But the actual divisions were already significant.

LeBron James, James Harden unanimous All-NBA first-team selections

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Joel Embiid was the biggest loser in All-NBA voting.

The big winners?

Here are the All-NBA teams (first-team votes, second-team votes, third-team votes, total voting points):

First team

G: James Harden, Houston (100-0-0-500)

G: Damian Lillard, Portland (71-24-5-432)

F: LeBron James, Cleveland (100-0-0-500)

F: Kevin Durant, Golden State (63-37-0-426)

C: Anthony Davis, New Orleans (96-4-0-492)

Second team

G: Russell Westbrook, Oklahoma City (24-63-13-322)

G: DeMar DeRozan, Toronto (2-39-38-165)

F: Giannis Antetokounmpo, Milwaukee (28-71-1-354)

F: LaMarcus Aldridge, San Antonio (2-68-22-236)

C: Joel Embiid, Philadelphia (11-78-5-294)

Third team

G: Stephen Curry, Golden State (2-39-37-164)

G: Victor Oladipo, Indiana (0-24-33-105)

F: Jimmy Butler, Minnesota (1-8-52-81)

F: Paul George, Oklahoma City (0-4-42-54)

C: Karl-Anthony Towns, Minnesota (0-18-45-99)

Other players receiving votes with point totals: Chris Paul (Houston), 54; Rudy Gobert (Utah), 51; Kyrie Irving (Boston), 42; Ben Simmons (Philadelphia), 36; Al Horford (Boston), 32; Nikola Jokic (Denver), 28; Andre Drummond (Detroit), 7; Clint Capela (Houston), 6; Draymond Green (Golden State), 6; Kyle Lowry (Toronto), 3; Steven Adams (Oklahoma City), 2; Donovan Mitchell (Utah), 2; Klay Thompson (Golden State), 2; Trevor Ariza (Houston), 1; DeMarcus Cousins (New Orleans), 1; Dwight Howard (Charlotte), 1; Kevin Love (Cleveland), 1; Kristaps Porzingis (New York), 1

My takeaways:

  • Most underrated by this voting: Chris Paul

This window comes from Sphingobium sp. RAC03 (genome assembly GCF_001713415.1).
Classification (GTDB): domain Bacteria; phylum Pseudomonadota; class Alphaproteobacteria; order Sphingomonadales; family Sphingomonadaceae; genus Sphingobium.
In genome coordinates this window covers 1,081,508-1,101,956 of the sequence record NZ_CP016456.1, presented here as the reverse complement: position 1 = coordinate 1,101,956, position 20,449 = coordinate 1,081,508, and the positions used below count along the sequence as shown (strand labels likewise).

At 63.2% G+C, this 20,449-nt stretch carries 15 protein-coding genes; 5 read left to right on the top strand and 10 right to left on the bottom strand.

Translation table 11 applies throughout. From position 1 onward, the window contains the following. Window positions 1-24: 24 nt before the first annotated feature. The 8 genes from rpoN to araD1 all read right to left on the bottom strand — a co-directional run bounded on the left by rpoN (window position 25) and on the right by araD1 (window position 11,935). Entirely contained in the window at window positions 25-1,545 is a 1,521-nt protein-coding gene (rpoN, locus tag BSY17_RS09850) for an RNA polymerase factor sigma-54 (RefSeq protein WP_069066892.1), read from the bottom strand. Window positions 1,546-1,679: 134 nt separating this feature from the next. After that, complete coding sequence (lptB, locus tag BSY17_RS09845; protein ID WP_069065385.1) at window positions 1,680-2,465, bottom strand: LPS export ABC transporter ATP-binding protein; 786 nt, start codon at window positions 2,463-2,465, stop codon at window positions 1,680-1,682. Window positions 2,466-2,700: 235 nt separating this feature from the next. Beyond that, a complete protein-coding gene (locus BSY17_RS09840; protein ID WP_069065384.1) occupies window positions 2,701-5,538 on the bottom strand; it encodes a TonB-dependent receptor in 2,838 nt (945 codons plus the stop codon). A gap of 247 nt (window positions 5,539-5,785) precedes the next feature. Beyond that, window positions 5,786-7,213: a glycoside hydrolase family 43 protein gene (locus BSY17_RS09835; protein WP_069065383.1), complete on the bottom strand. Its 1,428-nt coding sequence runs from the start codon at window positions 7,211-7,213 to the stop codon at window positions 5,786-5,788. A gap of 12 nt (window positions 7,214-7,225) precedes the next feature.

• Most overrated by this voting: DeMar DeRozan
  • Anthony Davis clinches he’ll be eligible for a designated-veteran-player extension in the 2019 offseason, but only from the Pelicans. Will that keep him in New Orleans?
  • Who the heck voted for Trevor Ariza? That had to be a submission error, right?
  • Here were my picks.

Joel Embiid misses out on about $29 million by making just All-NBA second team

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DeMarcus Cousins‘ injury could cost him in free agency.

It might have already cost Joel Embiid.

The 76ers center made just the All-NBA second team, landing behind the Pelicans’ Anthony Davis. Davis surged after Cousins went down, earning overall credit from All-NBA voters, who were also increasingly likely to view him as a center rather than just a forward.

As a result, Davis made the All-NBA first team at center – costing Embiid about $29 million over the next five years.

Embiid’s contract extension, which kicks in next season, calls for his starting salary to be 25% of the salary cap (the typical max for a player with his experience level). If he made the All-NBA first team, his starting salary would have been 30% of the salary cap .

Though the exact cap won’t be determined until July, here’s what Embiid is projected to earn on his standard max and what he could’ve earned on the super max (with 8% raises in both cases):

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Obviously Embiid will still earn a lot of money, and he and Philadelphia have a bright future.

But it’s hard not to think, if Cousins didn’t get hurt, Embiid would be even richer.

At least the 76ers have more cap space to pursue their big goals.